How declining cities can reverse their fortunes - The Globe and Mail
The correlation between lower taxes and high growth rates in some metropolitan areas in the US is spurious at best. While it may be true that metros with the highest population growth had a slightly lower average tax rate of 9.4% (against 10.6% for the lowest population growth metros), one cannot ignore the fact that the high growth metros are located in the US Sunbelt.
It is, therefore, not the lower tax rates, as Cato Institute would have us all believe, but the cheap air conditioning and oversupply of new housing that enabled rapid growth in metros located in the US Sunbelt.
Professor Edward Glaeser of Harvard University in 2007 observed that while the metros located in the Sunbelt have experienced above average increase in housing supply, the price of new housing increased at a slower pace in the Sunbelt than the rest of the US, which is indicative of an oversupplied housing market.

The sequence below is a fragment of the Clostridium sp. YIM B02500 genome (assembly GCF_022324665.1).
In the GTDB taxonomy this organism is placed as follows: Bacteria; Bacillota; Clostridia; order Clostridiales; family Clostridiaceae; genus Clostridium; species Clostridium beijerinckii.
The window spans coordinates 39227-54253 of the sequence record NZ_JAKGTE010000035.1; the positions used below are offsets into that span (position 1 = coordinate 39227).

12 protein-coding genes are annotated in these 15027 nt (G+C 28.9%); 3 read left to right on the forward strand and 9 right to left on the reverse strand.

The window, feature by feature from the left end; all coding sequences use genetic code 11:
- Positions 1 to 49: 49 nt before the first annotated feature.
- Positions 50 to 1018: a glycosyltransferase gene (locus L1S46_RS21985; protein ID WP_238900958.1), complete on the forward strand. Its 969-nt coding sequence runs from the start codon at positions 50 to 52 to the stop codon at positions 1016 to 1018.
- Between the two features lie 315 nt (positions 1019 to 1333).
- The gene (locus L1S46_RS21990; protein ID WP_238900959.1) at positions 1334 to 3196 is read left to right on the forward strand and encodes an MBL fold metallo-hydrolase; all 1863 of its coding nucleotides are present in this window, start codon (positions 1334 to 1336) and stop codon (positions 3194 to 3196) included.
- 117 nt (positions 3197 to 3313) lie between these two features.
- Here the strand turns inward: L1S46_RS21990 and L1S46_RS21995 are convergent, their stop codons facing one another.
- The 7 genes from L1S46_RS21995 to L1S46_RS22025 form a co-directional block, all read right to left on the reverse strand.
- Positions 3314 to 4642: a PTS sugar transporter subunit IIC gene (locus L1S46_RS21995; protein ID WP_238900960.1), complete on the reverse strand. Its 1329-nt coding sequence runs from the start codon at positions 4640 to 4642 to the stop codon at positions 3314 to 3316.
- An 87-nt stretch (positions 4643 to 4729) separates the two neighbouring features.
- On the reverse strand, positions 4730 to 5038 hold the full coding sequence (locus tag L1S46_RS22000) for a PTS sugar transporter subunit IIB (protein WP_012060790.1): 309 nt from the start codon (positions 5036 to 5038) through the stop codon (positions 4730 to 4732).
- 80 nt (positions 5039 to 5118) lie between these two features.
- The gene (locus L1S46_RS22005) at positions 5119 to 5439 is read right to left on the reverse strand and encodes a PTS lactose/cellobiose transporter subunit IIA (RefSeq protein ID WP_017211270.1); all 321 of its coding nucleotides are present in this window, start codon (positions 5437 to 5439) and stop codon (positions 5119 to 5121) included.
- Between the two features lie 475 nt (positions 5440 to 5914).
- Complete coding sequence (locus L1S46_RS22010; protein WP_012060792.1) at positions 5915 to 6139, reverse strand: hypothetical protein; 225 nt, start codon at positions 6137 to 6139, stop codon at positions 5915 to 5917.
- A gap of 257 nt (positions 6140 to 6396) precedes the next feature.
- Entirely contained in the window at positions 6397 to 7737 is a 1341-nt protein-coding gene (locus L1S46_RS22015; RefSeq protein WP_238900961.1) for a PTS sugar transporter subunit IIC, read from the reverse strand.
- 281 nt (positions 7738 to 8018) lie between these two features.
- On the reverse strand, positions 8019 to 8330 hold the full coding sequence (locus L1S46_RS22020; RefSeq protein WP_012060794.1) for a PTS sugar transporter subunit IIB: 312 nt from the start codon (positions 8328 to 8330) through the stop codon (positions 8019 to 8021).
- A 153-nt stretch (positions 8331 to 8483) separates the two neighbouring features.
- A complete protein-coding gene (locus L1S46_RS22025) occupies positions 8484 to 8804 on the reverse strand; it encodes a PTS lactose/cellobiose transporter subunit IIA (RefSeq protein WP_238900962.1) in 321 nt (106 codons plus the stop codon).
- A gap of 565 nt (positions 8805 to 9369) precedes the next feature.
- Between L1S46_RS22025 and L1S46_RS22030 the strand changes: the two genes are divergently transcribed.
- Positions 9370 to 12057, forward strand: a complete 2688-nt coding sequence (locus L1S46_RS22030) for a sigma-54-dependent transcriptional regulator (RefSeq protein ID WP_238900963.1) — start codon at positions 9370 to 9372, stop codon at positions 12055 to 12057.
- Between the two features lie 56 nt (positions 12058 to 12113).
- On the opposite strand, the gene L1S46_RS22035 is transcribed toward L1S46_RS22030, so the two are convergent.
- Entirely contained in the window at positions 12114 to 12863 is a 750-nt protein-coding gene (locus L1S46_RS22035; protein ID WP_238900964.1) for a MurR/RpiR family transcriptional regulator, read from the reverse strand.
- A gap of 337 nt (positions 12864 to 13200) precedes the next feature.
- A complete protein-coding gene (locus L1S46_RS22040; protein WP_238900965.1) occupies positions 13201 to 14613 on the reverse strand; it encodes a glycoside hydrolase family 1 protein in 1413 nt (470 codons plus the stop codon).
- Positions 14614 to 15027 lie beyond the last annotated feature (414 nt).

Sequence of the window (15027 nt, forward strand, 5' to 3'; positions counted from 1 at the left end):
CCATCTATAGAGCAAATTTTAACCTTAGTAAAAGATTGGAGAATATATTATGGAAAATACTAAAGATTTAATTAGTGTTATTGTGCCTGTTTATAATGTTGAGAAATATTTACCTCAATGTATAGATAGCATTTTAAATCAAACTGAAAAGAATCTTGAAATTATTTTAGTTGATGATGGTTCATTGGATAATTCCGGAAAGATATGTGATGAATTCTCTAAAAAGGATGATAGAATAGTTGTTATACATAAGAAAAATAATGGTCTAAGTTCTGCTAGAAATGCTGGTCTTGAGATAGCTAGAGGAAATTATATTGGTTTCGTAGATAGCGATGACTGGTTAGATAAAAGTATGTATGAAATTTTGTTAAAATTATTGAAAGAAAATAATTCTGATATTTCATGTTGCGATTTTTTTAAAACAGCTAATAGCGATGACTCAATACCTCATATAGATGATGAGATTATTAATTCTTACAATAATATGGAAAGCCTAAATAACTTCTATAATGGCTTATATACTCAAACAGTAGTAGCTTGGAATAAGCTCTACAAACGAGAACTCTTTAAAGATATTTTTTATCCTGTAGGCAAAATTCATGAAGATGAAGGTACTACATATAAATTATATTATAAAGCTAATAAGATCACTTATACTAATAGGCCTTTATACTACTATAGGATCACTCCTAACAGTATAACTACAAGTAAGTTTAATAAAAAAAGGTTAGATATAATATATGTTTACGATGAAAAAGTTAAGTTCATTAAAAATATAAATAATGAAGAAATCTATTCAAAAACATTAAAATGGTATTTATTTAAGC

Furthermore, seven out of 10 highest population growth metros, reported in the Cato Institute’s paper, are located in States with the highest foreclosure rates, i.e., Nevada, California, Arizona, Georgia, and Florida.
"Why Are Some Cities Growing While Others Are Shrinking?," Cato Journal, 31, 2 (Spring/Summer 2011), 285-303.